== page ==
Low: You rarely ever raise a new or contentious issue with others. Medium: You regularly speak out in meetings and present cases for your statements.
High: Others might describe you as hardheaded or strongly opinionated.
1 2 3 4 5 6 7 8 9 10
Low: You rarely consider another person's perspective.
Medium: You easily determine when others want or don't want to continue a conversation.
High: You've cried tears of joy at another's success.
1 2 3 4 5 6 7 8 9 10
Low: You tell everyone the same thing, the same way; you also send a lot of group emails.
Medium: You can explain most things to most people.
High: You intentionally vary both verbal and nonverbal approaches to suit your audience.
1 2 3 4 5 6 7 8 9 10
Low: You try to convince people of an idea, but you're not going to force them to agree with you.
Medium: When you want something, you'll keep trying to get it for a good long time.
High: You hold on to your positions and objectives forever.
1 2 3 4 5 6 7 8 9 10
Low: When people say no to you, you feel personally rejected and depressed for days or weeks.
Medium: When rejected, you feel down, reflect on what happened, then move on.
High: Nobody likes to hear no, but you quickly shrug it off and move forward.
1 2 3 4 5 6 7 8 9 10
Interpreting Your Results
Here's my take on the optimum score for each essential behavior:
Assertive: Ideally, you should score around a 7 here. You certainly can't be devoid of assertiveness and be considered persuasive; at the same time, if you gave yourself a 10, you might have already crossed the line from assertive to aggressive.
Empathetic: An 8 is great. You can't be tone-deaf to the other person's needs, but you also shouldn't make your objectives completely subservient to your target's every whim. You want to put yourself in the other person's shoes temporarily—not live there.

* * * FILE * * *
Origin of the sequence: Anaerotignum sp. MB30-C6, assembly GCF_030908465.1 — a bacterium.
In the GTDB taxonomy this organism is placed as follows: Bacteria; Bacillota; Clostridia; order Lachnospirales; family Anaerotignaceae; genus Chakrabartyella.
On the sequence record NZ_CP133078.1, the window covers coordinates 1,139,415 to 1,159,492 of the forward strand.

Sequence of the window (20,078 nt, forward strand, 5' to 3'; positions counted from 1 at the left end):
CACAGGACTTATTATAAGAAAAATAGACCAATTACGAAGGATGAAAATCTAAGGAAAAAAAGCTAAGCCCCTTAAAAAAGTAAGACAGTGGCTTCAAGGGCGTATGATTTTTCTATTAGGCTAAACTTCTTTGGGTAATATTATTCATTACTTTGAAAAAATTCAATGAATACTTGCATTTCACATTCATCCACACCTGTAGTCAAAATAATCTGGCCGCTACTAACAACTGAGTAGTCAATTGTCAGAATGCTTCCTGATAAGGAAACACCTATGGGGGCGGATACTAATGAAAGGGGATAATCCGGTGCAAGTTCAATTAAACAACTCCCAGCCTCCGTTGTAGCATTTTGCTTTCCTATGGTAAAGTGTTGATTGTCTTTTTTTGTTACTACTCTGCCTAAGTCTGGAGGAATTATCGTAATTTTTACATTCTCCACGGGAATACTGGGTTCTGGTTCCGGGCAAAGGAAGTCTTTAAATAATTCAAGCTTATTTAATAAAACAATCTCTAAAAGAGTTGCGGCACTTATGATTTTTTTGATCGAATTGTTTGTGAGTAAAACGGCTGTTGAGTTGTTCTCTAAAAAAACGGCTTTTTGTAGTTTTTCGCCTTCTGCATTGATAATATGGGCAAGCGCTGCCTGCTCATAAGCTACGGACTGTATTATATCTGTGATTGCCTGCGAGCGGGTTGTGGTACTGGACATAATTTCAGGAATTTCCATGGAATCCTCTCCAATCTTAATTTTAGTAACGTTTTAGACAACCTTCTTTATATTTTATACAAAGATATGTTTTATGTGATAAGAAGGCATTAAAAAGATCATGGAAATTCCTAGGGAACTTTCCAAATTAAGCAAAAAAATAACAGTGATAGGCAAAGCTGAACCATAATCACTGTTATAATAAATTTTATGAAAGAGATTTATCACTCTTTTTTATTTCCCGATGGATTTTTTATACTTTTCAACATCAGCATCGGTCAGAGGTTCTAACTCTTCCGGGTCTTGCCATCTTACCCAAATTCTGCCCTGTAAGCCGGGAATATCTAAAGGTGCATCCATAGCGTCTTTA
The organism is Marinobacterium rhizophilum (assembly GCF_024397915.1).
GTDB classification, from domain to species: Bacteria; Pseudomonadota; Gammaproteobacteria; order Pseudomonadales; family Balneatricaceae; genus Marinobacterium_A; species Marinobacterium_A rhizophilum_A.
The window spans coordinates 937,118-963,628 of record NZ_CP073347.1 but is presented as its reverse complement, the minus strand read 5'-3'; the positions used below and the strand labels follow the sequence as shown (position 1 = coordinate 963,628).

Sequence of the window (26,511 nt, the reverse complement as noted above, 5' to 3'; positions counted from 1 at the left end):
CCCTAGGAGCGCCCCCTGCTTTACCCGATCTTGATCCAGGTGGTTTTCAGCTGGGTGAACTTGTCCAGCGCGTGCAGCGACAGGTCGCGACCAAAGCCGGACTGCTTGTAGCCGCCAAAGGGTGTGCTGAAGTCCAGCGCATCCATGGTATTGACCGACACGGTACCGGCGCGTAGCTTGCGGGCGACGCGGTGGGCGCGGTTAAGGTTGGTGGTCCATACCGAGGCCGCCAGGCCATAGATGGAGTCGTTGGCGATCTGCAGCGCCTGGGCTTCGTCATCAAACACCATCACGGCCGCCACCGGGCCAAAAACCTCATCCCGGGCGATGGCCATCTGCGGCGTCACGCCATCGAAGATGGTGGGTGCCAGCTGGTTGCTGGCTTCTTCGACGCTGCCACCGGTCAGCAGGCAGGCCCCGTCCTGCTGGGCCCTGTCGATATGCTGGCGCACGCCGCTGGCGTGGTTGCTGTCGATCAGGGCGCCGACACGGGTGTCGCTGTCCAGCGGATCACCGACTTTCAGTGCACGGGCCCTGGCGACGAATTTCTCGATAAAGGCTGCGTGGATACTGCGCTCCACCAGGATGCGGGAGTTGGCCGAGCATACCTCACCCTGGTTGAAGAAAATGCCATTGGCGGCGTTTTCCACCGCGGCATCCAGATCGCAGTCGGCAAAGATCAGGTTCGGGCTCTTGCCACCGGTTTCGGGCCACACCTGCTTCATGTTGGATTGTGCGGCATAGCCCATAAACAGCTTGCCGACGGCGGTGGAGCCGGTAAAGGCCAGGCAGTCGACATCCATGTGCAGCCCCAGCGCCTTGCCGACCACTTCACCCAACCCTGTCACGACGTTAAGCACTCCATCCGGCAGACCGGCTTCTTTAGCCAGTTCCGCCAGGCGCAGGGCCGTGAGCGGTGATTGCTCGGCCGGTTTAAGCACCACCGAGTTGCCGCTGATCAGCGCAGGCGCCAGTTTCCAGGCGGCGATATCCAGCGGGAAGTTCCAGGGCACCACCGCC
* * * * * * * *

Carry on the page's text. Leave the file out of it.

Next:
Communicative: This is where you want to hit the persuasive ball out of the park. Communication skills are crucial. What you say, how you say it, where you say it, when you say it, and what you're wearing all count. You want to be at your best, using both verbal and nonverbal communication to suit the message needs of your audience in much the same way a chameleon changes colors depending on mood and circumstances.
Tenacious: This one might surprise you. To be a persuasive professional, you should score only about a 5 or 6 on the tenacity scale. If you hold on to your ideas too tightly, you may quickly establish the reputation of someone who is unreasonable or obstinate. The key to knowing when you've gone too far is having the ability to decode corporate-speak. When people start telling you they "like your passion," that's code for "We think you've lost your mind." When you hear that, ease off the throttle.
Excerpted from Persuasion Equation by Mark Rodgers. Copyright © 2015 Mark Rodgers. Excerpted by permission of AMACOM.
All rights reserved. No part of this excerpt may be reproduced or reprinted without permission in writing from the publisher.
Excerpts are provided by Dial-A-Book Inc. solely for the personal use of visitors to this web site.
Table of Contents
ContentsForeword by Alan Weiss, vii,
1 Persuasion Fundamentals The Basics You Need to Know, and Why You Need to Know Them, 5,
2 Decision Making The Surprising Reasons People Say Yes and No, 25,
3 Targets, Technology, and Tactics Because It's Not About You, It's About Them, 46,
4 Building Your Business Case Creating the Logical and Emotional Foundations of Your Argument, 65,
5 The Credibility Crucible How You Get It, Why You Lose It, and How You Win It Back, 92,
6 Power Language Verbal and Nonverbal Communication Tools to Skyrocket Your Success, 106,
7 Persuasive Processes A Five-Step Sequence to Yes, 128,
8 Persuasion 360 How to Get Agreement, Up, Down, and All Around, 145,
9 Persuasion 911 What to Do When Your Persuasion Attempts Go Awry, 162,
10 Yes Success What to Do When Your Target Agrees (and Why Most People Don't Get This Right), 175,
11 Your Persuasion Action Plan How to Get a 10,000:1 Return on Your Investment in This Book, 189,
12 The Psychology of Self-Persuasion The First Person Who Needs to Say Yes ... Is You, 203,
About the Author, 230,
Free Sample Chapter from Just Listen by Mark Goulston, 232,